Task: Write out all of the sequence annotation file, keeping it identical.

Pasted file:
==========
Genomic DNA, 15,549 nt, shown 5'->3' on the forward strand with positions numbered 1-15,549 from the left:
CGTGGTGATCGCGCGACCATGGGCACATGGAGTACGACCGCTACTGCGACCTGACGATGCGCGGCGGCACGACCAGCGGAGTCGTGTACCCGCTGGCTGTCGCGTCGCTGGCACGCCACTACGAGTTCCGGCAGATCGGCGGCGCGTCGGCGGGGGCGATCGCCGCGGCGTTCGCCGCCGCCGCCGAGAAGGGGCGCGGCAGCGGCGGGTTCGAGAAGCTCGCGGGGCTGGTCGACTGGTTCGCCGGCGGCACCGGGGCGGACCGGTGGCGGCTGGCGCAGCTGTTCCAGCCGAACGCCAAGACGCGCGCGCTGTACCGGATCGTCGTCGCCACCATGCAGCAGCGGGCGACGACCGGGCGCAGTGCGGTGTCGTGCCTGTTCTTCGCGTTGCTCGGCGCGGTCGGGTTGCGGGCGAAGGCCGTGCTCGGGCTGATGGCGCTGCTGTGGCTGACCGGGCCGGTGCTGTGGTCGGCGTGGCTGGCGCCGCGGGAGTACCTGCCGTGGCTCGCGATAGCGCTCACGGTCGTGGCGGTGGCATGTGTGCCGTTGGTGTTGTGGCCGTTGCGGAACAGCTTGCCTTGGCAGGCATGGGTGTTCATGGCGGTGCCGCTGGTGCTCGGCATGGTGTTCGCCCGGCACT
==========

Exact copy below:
Genomic DNA, 15,549 nt, shown 5'->3' on the forward strand with positions numbered 1-15,549 from the left:
CGTGGTGATCGCGCGACCATGGGCACATGGAGTACGACCGCTACTGCGACCTGACGATGCGCGGCGGCACGACCAGCGGAGTCGTGTACCCGCTGGCTGTCGCGTCGCTGGCACGCCACTACGAGTTCCGGCAGATCGGCGGCGCGTCGGCGGGGGCGATCGCCGCGGCGTTCGCCGCCGCCGCCGAGAAGGGGCGCGGCAGCGGCGGGTTCGAGAAGCTCGCGGGGCTGGTCGACTGGTTCGCCGGCGGCACCGGGGCGGACCGGTGGCGGCTGGCGCAGCTGTTCCAGCCGAACGCCAAGACGCGCGCGCTGTACCGGATCGTCGTCGCCACCATGCAGCAGCGGGCGACGACCGGGCGCAGTGCGGTGTCGTGCCTGTTCTTCGCGTTGCTCGGCGCGGTCGGGTTGCGGGCGAAGGCCGTGCTCGGGCTGATGGCGCTGCTGTGGCTGACCGGGCCGGTGCTGTGGTCGGCGTGGCTGGCGCCGCGGGAGTACCTGCCGTGGCTCGCGATAGCGCTCACGGTCGTGGCGGTGGCATGTGTGCCGTTGGTGTTGTGGCCGTTGCGGAACAGCTTGCCTTGGCAGGCATGGGTGTTCATGGCGGTGCCGCTGGTGCTCGGCATGGTGTTCGCCCGGCACT